Jihadist flags, bombs found in car of Paris Jihad slaughterers


Clearly this military attack in Paris had additional targets. How big was this Islamic team?  How many? Who trained them? Where? What mosque did they belong to? Who was their imam?

French investigators found a dozen Molotov cocktails and two jihadist flags in the getaway car used in the massacre at a Paris magazine, a source close to the case told AFP Thursday.

French special operations forces deployed Thursday in a northern town where two brothers suspected of having gunned down 12 people in an Islamist attack on satirical magazine Charlie Hebdo are believed to be located, a police source said.

The jihadist flags and gas bombs were found in the abandoned black Citroen used by the attackers to speed away from the offices of the Charlie Hebdo weekly after they carried out the assault.

“This shows their Islamist radicalization and that they had possibly planned other acts with the petrol bombs,” the source said.

RAID, the anti-terrorist unit of the French police force, and the GIGN, a paramilitary special operations unit, deployed in Villers-Cotterets in the northern Aisne region “where a car was abandoned after being used by the two suspects, who were identified by a witness,” the source told AFP.

Cherif Kouachi, the 32-year-old hunted along with his older brother Said for the attack on satirical weekly Charlie Hebdo, is a jihadist who has been well-known to anti-terror police for years.

Cherif, born on November 28, 1982, in Paris not far from where the attack took place, had already been jailed in 2008 for his role in sending fighters to Iraq.
Cherif and Said Kouachi, suspects in the deadly Paris attack on the Charlie Hebdo offices that killed 12 people on Wednesday January 7, 2015. (Screenshot/French police)

Cherif and Said Kouachi, suspects in the deadly Paris attack on the Charlie Hebdo offices that killed 12 people on January 7, 2015. (Screenshot/French police)

Sometimes going by the name Abu Issen, he was part of the “Buttes-Chaumont network” that helped send would-be jihadists to join Al Qaeda in Iraq during the US-led invasion in the mid-2000s.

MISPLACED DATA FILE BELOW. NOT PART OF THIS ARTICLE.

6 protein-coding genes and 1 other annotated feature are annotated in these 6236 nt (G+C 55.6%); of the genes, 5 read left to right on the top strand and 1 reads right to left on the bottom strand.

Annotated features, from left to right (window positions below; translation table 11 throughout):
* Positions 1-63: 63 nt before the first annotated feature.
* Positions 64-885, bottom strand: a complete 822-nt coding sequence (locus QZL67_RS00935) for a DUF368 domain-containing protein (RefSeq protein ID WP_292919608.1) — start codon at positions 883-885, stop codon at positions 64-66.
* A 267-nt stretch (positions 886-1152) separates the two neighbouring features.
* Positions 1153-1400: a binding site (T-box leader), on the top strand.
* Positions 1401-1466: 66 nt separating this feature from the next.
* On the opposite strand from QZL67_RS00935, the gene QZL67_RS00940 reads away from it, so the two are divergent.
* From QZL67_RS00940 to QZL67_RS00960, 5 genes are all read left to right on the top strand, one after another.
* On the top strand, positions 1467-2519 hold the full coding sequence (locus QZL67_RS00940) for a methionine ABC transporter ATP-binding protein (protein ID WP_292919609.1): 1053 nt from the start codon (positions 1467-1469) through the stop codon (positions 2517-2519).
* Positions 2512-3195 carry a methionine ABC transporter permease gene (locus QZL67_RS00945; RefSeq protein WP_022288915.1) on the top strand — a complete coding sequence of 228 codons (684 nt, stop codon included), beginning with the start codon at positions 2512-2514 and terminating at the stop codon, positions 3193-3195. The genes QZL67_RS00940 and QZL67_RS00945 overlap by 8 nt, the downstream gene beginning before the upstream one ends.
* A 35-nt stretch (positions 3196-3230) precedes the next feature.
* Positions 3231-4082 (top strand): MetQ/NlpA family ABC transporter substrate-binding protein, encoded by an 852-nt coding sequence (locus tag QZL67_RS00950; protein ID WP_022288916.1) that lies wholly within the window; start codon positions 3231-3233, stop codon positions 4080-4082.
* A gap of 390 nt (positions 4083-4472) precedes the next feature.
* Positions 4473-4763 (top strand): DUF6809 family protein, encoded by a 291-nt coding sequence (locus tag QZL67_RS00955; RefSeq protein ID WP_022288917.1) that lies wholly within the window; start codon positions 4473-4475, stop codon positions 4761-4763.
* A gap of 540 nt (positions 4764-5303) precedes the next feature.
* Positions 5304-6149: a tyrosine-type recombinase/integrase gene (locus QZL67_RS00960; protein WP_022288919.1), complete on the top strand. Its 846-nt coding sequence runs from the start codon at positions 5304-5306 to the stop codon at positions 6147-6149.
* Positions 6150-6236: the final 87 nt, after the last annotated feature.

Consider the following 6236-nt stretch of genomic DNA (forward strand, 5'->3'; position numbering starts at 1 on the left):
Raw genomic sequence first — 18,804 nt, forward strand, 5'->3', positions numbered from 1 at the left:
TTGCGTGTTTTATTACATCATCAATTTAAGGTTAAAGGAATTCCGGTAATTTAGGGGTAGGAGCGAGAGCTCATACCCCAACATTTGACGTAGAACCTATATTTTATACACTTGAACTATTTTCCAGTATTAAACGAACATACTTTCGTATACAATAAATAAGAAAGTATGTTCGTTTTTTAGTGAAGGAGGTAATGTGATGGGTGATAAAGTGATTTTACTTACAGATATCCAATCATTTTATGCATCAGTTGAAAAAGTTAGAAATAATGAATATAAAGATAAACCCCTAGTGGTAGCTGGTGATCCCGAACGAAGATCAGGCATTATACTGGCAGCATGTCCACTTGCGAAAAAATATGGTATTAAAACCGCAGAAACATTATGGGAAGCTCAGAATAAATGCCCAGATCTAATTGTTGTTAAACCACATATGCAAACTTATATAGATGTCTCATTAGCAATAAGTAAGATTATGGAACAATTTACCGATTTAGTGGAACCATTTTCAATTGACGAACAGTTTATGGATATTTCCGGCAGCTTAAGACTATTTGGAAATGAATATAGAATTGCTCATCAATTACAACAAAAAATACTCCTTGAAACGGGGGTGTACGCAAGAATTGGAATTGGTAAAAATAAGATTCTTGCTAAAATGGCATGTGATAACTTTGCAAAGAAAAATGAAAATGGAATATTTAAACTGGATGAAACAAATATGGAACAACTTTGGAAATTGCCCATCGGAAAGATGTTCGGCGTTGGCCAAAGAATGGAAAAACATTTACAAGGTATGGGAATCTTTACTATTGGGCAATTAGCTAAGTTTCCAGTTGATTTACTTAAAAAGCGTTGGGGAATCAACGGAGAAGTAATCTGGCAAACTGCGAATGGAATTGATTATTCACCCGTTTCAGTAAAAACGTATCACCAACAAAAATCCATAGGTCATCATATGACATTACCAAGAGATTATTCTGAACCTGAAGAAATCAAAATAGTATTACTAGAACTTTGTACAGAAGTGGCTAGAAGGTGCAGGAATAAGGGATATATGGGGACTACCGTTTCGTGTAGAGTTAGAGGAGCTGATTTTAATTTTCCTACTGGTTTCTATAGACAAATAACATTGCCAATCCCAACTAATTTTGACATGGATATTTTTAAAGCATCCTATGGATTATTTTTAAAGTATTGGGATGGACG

He was arrested in 2005 just before he was due to fly to Syria and on to Iraq — and was later sentenced to three years in prison, including an 18-month suspended sentence.

At his trial in 2008, he said he was inspired by the abuse of detainees by US troops at Baghdad’s Abu Ghraib prison, but was relieved he did not have to go through with the trip.

In a 2005 interview published by the Pittsburgh Tribune, his lawyer Vincent Ollivier said Kaouchi, then 22, was not particularly religious. “He drank, smoked pot, slept with his girlfriend and delivered pizzas for a living,” the newspaper reported.

He told the court during his trial that he was working at a supermarket and his main interest was now rap music.

Yet shortly after his release from prison, Kaouchi’s name was cited in a police report related to the attempted prison escape of Smain Ait Ali Belkacem.

Belkacem was a former member of the Algerian Armed Islamic Group (GIA) that carried out a spate of bombings and a plane hijacking in France in the 1990s.

Belkacem was sentenced to life imprisonment in 2002 for a bombing at the Musee D’Orsay rail station in Paris in October 1995 that left around 30 injured.

Kouachi was also suspected of being close to another notorious French jihadist, Djamel Beghal, serving a 10-year sentence for his role as a “kingpin” in the Belkacem escape attempt in May 2010.

With a shaved head and sparse goatee in the photo sent out by police, Cherif Kouachi is considered “armed and dangerous.”

His brother Said was born on September 7, 1980, also in Paris. His photo shows him with brown eyes, lightly bearded with short brown hair.

—Courtesy of Pamela Gellar

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